Technological Burdens, Regulations Spur the End for Venerable Austin Internal Medicine Associates
Practice Management Feature — September 2015
Tex Med. 2015;111(9):33-38.
By Joey Berlin
Four decades ago, when the practice that later adopted the name Austin Internal Medicine Associates (AIMA) first opened its doors, medicine was a different profession.
Cut to 2015, and in the eyes of many physicians, being a doctor is less about patient care and more about navigating an avalanche of health records, government technological requirements, and administrative red tape.
Physicians who view those realities as a temptation to hang up the white coat for good might admire the four doctors who make up AIMA — because that's what they're doing.
AIMA will close its doors on Sept. 4, ending 40 years of service and more than 20 years together for its internists — Ace Alsup, MD; Isabel Hoverman, MD; R. Scott Ream, MD; and Frank Robinson, MD.
Appropriately enough, AIMA set its closing date to avoid anticipated technical difficulties — specifically, the Centers for Medicare and Medicaid Services' (CMS') requirement that all practices switch to the controversial ICD-10 medical billing and coding system on Oct. 1.
"Obviously, it's gotten a lot harder to run a small personal practice, and that's because of all the regulatory and EHR [requirements] and things like ICD-10 and new HIPAA regulations," Dr. Ream said. "I mean, you could just go on and on about what we have to really worry about all the time."
The EHR Money Pit
There's more to AIMA's closure. All four physicians are retiring, and about a year after closing the practice's doors, three of them will be 70 years old, Dr. Ream says.
Dr. Alsup began the practice in 1975. Dr. Ream joined him in 1978, Dr. Robinson came on board during the 1980s, and Dr. Hoverman joined in 1992. AIMA began operating out of its current building in 1984.
Kunjan Bhatt, MD, a cardiologist at Austin Heart, P.A., who sends referrals to AIMA, says Drs. Alsup, Hoverman, Ream, and Robinson remain conscientious of cost savings and always do right by the patient while maintaining the highest quality standard.
"The fact that we have taken care of generations of people and families — grandmother, mother, daughter, grandson, aunt, uncle — and that people send their friends makes us all feel that we have done a good job and that we have responded well to our patients' needs," Dr. Hoverman said.
However, in recent years, circumstances of the modern medical landscape made AIMA's closure inevitable. The practice holds a meeting early each year to evaluate its current situation, and Dr. Hoverman says the physicians began thinking about closing AIMA last year.
"But at our meeting [this year], it really became obvious that the administrative burden had really escalated even further, to the point that it had gotten just overwhelming," she said.
One big factor was the increasing prevalence of the widely maligned electronic health records (EHRs). AIMA has never maintained an EHR system, a decision the practice made based on its available resources.
In considering whether to install an EHR system a couple of years ago, Dr. Ream says, AIMA determined doing so would cost hundreds of thousands of dollars in equipment and personnel, as well as the "cost of just having to cut back when you first initiate things to the point where we'd probably be lucky to break even for several months."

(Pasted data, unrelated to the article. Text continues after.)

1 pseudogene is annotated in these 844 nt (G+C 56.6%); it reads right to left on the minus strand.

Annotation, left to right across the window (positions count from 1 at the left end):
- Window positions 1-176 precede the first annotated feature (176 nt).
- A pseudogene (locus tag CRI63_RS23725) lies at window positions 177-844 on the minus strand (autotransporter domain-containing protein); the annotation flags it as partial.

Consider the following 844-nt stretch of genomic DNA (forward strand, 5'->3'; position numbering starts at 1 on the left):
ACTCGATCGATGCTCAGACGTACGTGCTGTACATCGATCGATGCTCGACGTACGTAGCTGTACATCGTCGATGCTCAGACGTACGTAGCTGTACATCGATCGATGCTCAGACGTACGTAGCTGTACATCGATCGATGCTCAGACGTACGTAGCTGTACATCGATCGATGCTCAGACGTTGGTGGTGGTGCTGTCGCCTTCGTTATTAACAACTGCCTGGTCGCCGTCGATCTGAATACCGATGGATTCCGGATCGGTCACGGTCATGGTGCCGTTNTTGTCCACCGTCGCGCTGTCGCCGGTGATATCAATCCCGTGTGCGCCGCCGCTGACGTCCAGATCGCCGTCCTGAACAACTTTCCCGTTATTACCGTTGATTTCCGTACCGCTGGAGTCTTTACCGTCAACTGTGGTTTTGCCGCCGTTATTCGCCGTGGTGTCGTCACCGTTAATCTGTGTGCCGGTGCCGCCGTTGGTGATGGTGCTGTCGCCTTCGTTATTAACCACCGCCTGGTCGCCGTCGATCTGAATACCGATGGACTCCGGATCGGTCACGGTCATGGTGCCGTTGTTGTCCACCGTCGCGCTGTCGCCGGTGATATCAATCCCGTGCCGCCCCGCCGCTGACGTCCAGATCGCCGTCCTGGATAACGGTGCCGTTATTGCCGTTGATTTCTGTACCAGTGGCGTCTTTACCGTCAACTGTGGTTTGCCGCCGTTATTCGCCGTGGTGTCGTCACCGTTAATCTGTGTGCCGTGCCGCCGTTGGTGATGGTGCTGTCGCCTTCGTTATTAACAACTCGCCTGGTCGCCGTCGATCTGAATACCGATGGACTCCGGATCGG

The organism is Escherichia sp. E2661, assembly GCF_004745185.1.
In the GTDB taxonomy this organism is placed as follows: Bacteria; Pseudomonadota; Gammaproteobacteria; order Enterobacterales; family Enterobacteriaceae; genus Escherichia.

He explains that many EHR systems "want you to cut back to about two-thirds of your normal practice. And at our stage of practice, it didn't make any sense to do all that."
This year, for the first time, foregoing an EHR also hurts a practice's Medicare bottom line. Beginning on Jan. 1, 2015, CMS deducted 1 percent off physician payments for Medicare-eligible professionals who aren't meaningful users of certified EHR technology. CMS will deduct 2 percent in 2016 and 3 percent in 2017 for those who don't comply with meaningful use.
Meanwhile, dealing with EHR data from other practices has been a trial for AIMA. Dr. Hoverman says EHRs are just now beginning to become useful, adding that many of the practices that have maintained EHRs for a long time have refined their systems to include more helpful, less redundant information. But many of the records AIMA gets from practices that are relative EHR newcomers are "just full of junk," she says.
"I recently had a number of notes from a practice where a patient had a simple, straightforward problem, and the note had every negative for every system in the body, including things the patients didn't have — like vaginal discharge in a man," she said. "Check boxes can be time-consuming and make it difficult to focus on the problem at hand, so that note reflects only that day's complaint, instead of data that are not relevant to the visit. There is a huge learning curve for physicians as well as the IT [information technology] team that is designing and implementing the EHRs."
Dr. Ream says the advent of EHRs presented a great opportunity for physicians, but their implementation was problematic. He says AIMA's old-fashioned approach is usually superior to EHR documentation.
"Our records are clearly better than the majority of electronic health records, but that doesn't matter," he said. "[In] ours, it's easier to find why they were here the last time, when they had different [medical issues]. You can find it nearly instantaneously if you know how our charts are organized."
Office Management Challenges
The mounting administrative requirements of running a practice have placed an increasing burden on AIMA office manager Jan Ream.
"She's the IT person; she's the one who has to deal with all the vendors. She's the one who has to call the plumber and the air conditioning guy," Dr. Hoverman said. "And without some giant administrative sugar daddy in the sky to take care of those things for us, it's very difficult to survive in this current environment."
Earlier this year, AIMA, a nonparticipating group in Medicare, turned to the Texas Medical Association for help after Ms. Ream noticed a discrepancy between AIMA's fee schedule-based charges and the explanations of benefits she was receiving. TMA discovered that technical errors in a draft of Medicare's 2015 Physician Fee Schedule had made their way into payment notices, making it look as if health professionals were overbilling patients. (See "TMA Uncovers Medicare Mistakes," July 2015 Texas Medicine, pages 24-31.)